As an Endodontic patient, what should I
We start with a comprehensive examination
to diagnose your dental condition. In
consultation with your restorative dentist,
we will determine if your tooth is a good
candidate for endodontic therapy and explain
your treatment options.
The next step is usually non-surgical
treatment to eliminate the diseased pulp.
The injured pulp is removed and the root
canal system is thoroughly cleansed and
sealed. This therapy usually involves local
anesthesia and may be completed in one or
more visits depending on the treatment
required. Success for this type of treatment
occurs in about 90% of cases. We will inform
you as soon as possible if we determine that
your tooth is not suitable for treatment or
the prognosis changes. Most patients return
to their usual routine after treatment.
Generally, non-surgical treatment is all
that is needed to save teeth with an injured
pulp. Occasionally, this non-surgical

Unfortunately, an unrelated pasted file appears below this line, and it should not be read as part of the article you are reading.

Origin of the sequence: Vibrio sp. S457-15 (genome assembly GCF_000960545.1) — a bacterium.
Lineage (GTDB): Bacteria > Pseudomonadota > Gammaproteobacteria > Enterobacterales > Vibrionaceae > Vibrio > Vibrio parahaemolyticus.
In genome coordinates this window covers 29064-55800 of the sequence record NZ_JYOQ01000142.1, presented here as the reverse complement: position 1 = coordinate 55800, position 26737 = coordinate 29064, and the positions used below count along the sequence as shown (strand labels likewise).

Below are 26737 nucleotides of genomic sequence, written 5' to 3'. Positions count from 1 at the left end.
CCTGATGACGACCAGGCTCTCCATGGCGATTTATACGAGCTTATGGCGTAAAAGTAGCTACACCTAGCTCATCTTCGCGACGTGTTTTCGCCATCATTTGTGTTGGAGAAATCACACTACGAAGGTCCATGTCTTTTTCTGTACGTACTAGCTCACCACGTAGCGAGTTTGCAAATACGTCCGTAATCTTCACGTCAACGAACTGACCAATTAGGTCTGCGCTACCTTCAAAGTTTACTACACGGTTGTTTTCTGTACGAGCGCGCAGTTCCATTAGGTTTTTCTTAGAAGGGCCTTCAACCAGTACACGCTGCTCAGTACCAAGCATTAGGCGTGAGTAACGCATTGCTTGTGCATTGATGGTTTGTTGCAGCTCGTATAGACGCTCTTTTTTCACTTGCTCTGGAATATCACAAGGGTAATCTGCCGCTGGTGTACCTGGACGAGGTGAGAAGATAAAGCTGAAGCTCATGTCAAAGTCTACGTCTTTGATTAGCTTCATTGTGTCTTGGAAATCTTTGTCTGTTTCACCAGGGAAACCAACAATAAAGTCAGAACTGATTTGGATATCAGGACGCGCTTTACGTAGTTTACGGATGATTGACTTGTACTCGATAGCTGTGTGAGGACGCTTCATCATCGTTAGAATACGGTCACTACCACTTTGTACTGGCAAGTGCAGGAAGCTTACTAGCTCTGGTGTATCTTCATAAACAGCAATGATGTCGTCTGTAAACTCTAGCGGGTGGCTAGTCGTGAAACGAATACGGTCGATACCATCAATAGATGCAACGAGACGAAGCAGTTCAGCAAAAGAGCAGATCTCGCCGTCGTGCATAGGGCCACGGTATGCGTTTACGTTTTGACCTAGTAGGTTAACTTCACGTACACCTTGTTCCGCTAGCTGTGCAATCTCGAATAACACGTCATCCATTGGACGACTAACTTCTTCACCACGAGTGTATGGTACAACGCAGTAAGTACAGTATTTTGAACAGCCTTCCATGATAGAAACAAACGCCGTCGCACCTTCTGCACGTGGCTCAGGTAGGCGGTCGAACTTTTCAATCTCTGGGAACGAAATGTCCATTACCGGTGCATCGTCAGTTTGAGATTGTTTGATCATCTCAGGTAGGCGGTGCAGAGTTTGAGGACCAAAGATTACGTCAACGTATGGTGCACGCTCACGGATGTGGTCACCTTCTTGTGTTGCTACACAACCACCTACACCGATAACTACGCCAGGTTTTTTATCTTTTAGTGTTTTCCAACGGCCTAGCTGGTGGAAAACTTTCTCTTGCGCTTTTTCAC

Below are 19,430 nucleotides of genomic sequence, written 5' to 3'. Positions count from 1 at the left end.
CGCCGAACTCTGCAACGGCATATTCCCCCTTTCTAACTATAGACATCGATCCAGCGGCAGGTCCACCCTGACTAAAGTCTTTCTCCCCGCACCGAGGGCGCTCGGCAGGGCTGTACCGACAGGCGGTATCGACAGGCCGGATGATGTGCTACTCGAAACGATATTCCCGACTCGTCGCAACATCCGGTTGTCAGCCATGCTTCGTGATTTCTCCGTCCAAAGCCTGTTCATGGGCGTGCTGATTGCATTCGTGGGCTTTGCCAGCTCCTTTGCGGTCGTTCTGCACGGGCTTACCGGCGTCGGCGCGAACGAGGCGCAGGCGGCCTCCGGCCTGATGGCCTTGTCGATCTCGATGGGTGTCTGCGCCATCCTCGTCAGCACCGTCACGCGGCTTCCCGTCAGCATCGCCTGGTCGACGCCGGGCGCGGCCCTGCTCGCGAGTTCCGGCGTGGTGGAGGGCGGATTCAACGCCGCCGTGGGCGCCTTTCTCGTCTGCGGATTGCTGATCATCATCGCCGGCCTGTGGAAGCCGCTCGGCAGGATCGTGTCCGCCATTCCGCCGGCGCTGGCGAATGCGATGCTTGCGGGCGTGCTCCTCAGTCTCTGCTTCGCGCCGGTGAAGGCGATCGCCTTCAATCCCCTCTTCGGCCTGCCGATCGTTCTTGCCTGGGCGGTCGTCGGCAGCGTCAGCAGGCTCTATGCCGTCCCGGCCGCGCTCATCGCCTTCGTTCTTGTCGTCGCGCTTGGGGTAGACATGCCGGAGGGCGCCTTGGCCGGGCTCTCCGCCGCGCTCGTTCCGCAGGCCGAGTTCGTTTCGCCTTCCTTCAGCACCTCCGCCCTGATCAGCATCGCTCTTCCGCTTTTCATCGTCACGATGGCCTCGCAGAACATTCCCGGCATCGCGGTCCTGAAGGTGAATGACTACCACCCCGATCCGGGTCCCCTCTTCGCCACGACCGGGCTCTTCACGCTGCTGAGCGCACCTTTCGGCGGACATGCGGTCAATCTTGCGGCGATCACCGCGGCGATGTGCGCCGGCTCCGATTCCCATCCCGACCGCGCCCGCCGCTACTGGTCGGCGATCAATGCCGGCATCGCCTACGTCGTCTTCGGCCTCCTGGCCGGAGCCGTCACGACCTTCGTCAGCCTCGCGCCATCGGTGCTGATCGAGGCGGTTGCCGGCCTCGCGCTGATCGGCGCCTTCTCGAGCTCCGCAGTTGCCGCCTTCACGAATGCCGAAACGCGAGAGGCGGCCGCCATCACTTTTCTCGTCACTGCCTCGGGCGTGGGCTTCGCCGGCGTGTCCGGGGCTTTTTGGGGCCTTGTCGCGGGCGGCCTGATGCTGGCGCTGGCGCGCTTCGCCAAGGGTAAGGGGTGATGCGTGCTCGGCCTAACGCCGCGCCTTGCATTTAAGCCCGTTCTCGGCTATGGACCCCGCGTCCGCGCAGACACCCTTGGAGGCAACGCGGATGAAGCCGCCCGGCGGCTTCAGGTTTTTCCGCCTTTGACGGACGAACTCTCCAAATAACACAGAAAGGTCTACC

procedure will not be sufficient to allow
healing and we will recommend microsurgery.
Endodontic microsurgery can be used to
locate fractures or hidden canals that do
not appear on x-rays but still cause pain.
Damaged root surfaces and surrounding bone
may also be treated with this procedure. The
most common microsurgical procedure used to
save damaged teeth is an "apicoectomy" or
What happens when your root canal
treatment is completed?
You will need to visit your restorative
dentist for a follow-up restoration. A
record of your treatment will be forwarded
to their office.
Your restorative dentist will decide what
type of restoration is needed to protect
your tooth. It is unusual for endodontic
patients to experience complications after
routine endodontic treatment or
microsurgery. If a problem does occur,
however, we are available to respond at all